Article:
Why Finland Drink More Coffee Than Any Other Country

© viennetta/Shutterstock
© viennetta/Shutterstock
When you try to imagine the coffee capital of Europe, you would probably think of Italy, Sweden, or perhaps the artisan coffee shops of Paris. But in actual fact, Finnish people consume more coffee per capita than any nation in the world. Eight or nine cups a day is normal in the country, with some consuming as many as 30 (not recommended as this can lead to serious health problems).

This trend more than likely originated due to the extreme cold, with temperatures dipping as low as minus 40 degrees in Northern Finland, which makes a warm thermos or coming home to a cup of coffee extremely inviting. During the short but hot summers, iced coffee is just as much as a comfort.

It may seem strange then that multinational coffee chains such as Starbucks haven’t caught on in the country and are found only in the capitol city of Helsinki and its airport. The simple reason is that they are not needed as there are more than enough national chains, indie establishments, and even corner shops making pots of coffee for their customers.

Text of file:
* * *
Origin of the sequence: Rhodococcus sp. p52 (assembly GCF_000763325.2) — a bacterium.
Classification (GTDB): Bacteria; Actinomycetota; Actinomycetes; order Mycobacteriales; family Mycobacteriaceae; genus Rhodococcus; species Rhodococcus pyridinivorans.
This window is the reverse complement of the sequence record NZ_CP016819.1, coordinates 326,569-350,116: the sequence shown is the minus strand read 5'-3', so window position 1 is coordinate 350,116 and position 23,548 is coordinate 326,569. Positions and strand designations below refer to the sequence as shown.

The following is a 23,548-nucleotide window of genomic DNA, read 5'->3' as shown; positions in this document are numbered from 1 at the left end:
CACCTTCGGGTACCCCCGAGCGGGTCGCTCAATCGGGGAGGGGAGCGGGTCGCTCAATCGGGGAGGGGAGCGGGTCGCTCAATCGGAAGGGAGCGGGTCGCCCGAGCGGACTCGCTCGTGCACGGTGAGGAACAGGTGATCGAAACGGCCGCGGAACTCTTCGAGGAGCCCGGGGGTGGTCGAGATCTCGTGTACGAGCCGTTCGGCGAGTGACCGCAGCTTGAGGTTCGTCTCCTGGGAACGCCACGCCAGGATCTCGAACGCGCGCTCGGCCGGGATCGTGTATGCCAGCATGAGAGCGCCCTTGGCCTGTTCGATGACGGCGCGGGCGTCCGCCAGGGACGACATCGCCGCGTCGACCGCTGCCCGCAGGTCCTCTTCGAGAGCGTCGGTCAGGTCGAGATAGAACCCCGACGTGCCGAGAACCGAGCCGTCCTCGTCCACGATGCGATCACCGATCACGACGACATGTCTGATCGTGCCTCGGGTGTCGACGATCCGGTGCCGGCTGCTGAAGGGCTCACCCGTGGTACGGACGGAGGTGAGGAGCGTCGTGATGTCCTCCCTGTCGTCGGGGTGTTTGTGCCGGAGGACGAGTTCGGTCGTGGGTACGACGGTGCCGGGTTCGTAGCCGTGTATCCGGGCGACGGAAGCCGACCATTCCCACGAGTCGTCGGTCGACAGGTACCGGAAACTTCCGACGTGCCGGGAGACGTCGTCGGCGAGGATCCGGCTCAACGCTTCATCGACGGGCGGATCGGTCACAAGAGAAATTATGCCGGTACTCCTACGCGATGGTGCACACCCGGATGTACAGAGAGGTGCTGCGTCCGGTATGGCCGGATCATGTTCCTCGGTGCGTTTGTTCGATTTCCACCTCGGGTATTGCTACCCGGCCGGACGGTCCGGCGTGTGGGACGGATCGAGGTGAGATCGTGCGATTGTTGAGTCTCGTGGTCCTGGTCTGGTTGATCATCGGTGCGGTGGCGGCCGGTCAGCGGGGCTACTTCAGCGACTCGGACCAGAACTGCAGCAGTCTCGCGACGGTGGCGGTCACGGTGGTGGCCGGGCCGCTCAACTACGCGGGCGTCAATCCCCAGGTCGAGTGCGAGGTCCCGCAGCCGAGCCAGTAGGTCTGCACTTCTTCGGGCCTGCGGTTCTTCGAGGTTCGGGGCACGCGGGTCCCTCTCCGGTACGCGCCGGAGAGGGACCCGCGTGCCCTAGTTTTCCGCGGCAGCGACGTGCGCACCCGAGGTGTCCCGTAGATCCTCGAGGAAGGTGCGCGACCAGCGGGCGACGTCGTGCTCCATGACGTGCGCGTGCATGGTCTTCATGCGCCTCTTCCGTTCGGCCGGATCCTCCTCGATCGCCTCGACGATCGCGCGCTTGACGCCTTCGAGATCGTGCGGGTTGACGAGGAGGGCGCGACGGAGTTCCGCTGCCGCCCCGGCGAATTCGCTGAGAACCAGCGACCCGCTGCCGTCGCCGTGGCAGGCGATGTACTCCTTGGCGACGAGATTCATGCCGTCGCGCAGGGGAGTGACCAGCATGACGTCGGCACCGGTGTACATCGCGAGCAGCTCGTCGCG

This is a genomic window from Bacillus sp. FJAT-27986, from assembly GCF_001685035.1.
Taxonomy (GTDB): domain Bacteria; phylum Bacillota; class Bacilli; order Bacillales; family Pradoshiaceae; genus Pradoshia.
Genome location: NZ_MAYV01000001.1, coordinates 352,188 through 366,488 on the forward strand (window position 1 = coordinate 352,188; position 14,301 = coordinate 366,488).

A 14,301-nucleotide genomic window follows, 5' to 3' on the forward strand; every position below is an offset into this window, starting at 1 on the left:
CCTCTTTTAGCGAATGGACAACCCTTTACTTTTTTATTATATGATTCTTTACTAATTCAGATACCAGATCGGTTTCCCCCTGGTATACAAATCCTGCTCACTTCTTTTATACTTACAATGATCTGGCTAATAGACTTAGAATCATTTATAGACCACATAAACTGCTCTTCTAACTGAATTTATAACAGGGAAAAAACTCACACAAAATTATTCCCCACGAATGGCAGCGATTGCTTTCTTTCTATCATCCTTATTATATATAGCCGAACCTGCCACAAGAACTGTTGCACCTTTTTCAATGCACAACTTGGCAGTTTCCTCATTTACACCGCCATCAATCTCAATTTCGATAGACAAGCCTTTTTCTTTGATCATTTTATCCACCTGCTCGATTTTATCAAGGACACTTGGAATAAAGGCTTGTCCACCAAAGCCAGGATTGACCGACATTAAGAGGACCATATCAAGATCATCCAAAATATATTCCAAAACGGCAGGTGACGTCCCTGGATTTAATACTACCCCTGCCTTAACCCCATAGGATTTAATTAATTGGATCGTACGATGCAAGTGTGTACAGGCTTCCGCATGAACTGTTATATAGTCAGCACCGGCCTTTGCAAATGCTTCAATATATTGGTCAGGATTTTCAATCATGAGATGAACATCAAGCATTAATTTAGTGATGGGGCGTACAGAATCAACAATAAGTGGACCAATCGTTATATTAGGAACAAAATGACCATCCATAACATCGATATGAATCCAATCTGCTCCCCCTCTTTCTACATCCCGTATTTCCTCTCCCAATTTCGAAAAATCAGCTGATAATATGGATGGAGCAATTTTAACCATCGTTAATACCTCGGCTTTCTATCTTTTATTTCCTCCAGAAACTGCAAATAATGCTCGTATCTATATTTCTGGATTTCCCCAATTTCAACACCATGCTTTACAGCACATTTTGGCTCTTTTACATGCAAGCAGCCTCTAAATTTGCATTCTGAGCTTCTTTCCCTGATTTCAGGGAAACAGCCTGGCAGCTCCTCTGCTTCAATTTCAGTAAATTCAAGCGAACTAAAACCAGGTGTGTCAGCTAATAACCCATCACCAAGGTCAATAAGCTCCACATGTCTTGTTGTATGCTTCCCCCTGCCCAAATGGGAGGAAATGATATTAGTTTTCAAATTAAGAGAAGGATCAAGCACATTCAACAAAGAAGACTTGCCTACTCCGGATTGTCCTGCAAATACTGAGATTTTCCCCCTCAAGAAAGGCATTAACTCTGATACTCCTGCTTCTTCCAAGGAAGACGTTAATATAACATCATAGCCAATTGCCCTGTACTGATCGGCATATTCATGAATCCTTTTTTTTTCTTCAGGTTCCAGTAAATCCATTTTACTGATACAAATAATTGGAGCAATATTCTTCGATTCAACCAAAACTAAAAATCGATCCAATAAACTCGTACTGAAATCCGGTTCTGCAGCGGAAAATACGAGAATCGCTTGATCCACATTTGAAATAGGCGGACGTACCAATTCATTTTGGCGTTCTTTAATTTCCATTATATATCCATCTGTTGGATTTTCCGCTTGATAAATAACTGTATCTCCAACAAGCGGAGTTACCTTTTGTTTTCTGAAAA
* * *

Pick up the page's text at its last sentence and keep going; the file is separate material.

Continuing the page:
Iced coffee with a Runeberg torte/ Vesa Linja-Aho/ Flickr

Finland Coffee Customs

While some do still drink it alone, having coffee is considered much more of a social activity in Finland. Not only do coffee shops make ideal meeting spots, but coffee is almost always served during a visit to someone else’s home. Even if you drop by somebody’s home unannounced, they will almost always put on a pot for you. It is considered rude to leave a restaurant or home before everyone has finished their coffee.

Coffee in Finland is almost always served with cake. There is even a word in Finnish, kakkukahvi, which means “coffee and cake.” A type of sweet bun topped with vanilla icing known as pulla is a particularly popular accompaniment with coffee and you can find the recipe online.

Coffee is often served with cake in Finland/ Jakub Kapusnak/ Foodiesfeed

Things to Try

The good news for coffee lovers visiting Finland is that even small towns have at least a few coffee shops selling a wide selection of drinks and cakes containing locally sourced ingredients. All of the country’s tourist attractions, no matter how remote, will typically have one too. The large cities of Helsinki, Tampere, and Turku have the largest selection of both indie and chain shops.

You can also find many packaged brands of specialty coffee in souvenir shops and on supermarket shelves featuring every Finnish staple from The Moomins to Tom of Finland.

Finland’s love of coffee goes far beyond the overpriced multinationals or artisan espresso bars. You can find a warming and inexpensive cup everywhere from a friendly neighborhood café to a friend’s living room.